The Cinematography Jury President on learning to authentically film Black skin tones
Motheo Moeng takes us along on a personal journey of developing his craft to better represent Black and brown skin tones on camera
Motheo Moeng is a South African cinematographer who was born in Cape Town and raised in Gugulethu. He has worked on ten feature films, including Africa’s first Netflix original series about a South African spy Queen Sono, which earned him a place in the South African Society of Cinematographers (SASC). Moeng has always had a deep interest in creating powerful images, and his love for photography expanded into a career in lighting. Here, the D&AD Jury President for Cinematography explains how the way he grew up and the films he watched helped shape his knowledge of how to do justice to Black and brown skin tones on camera.
This is a pretty sensitive topic and one that I hope can start conversations and enlighten people. As a cinematographer, lighting is something I am intrigued by and very passionate about. Historically, people didn’t know how to light Black and brown skin tones for camera — it’s only recently that we’ve become more aware of how to film darker skin tones, and properly represent people of colour. In an industry that is over a hundred years old, only in maybe the last twenty years have we been in a situation where Black people have been able to consistently make films about themselves; or even commercials about themselves, and represent themselves in a manner that they can be proud of and can relate to.
“Only in maybe the last twenty years have we been in a situation where Black people have been able to consistently make films about themselves”
I grew up being exposed to films where Black people were the minority and even when they were on screen, they were often filmed or lit in a way that did not compliment their features or their skin tones. Subconsciously, or consciously because of history, people with darker skin tones were always viewed as ‘black’ and for that reason the assumption was that in order to expose us on film you would need to bring a big strong light close to our faces. But this method would tend to just flatten and diminish our features. Since my references for films and commercials had always been from what I was watching, I often made that mistake too.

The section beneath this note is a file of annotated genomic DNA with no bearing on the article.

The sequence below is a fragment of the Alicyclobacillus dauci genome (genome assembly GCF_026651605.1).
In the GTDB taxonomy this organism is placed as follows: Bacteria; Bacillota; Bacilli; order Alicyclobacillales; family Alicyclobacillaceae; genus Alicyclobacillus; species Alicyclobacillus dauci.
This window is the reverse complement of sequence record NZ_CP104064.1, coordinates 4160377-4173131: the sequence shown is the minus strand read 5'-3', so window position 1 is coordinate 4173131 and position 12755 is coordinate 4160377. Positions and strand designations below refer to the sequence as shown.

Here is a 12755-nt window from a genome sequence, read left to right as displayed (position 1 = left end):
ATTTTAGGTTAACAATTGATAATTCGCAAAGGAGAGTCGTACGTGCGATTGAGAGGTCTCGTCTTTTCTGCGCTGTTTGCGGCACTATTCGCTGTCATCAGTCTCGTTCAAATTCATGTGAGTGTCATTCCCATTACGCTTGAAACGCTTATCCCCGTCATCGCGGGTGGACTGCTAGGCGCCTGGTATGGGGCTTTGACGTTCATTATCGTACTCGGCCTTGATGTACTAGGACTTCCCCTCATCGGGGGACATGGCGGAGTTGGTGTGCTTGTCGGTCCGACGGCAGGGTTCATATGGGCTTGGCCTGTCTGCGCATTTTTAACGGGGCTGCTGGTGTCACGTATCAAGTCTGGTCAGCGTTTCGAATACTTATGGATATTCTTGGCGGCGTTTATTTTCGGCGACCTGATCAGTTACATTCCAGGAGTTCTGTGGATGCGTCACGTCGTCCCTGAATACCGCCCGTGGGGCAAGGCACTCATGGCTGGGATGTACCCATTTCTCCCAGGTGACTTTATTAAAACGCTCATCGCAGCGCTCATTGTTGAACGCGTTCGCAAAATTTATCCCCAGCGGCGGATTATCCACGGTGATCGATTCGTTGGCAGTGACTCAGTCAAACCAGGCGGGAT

It’s only recently — after watching the works of cinematographers like Bradford Young in the Nigerian film Mother of George, Chayse Irvin in the 35-minute short film Sampha: Process and Tommy Maddox-Upshaw in the TV series Snowfall about the 1980s drug epidemic in LA — that I have become used to seeing the beauty in lighting black skin tones with love and caution.
“Since my references for films and commercials had always been from what I was watching, I often made that mistake too”
Black skin tones have a natural sheen to them that reflects light in the most beautiful way. I have now come to realise that soft and warm lighting looks absolutely stunning on our skin tones. Obviously this can be tweaked and treated differently depending on each project but I am aware now that practical lights, or lights that exist within a frame, are sufficient to illuminate these skin tones. We no longer need to rely on big unflattering external light sources to change a person’s natural sheen or facial features.
“I have now come to realise that soft and warm lighting looks absolutely stunning on our skin tones”
I think cinematography is also influenced by a person’s background — this was at least true in my case. I grew up in a township called Gugulethu in Cape town where we didn’t have the luxury of artificial light everywhere, so our eyes got used to seeing each other in minimal light. We found beauty in the glow of candles and other small sources of luminosity and were accustomed to seeing each other like that.
I have found that the removal of light is often the best lighting tool, and this is true for all skin tones. Often in cinematography, we assume that we need to add light but we are now aware that using things like flags and blackout curtains contribute so much to shaping faces and shaping light. I, for one, walk onto most sets and first figure out how to control and block light before I start lighting the scene. Again, that stems from the realisation that I don’t need a lot of light to expose for darker skin tones and that, cinematically, contrast and shadows are also ways of communicating visually. Darkness is not a bad thing at all.
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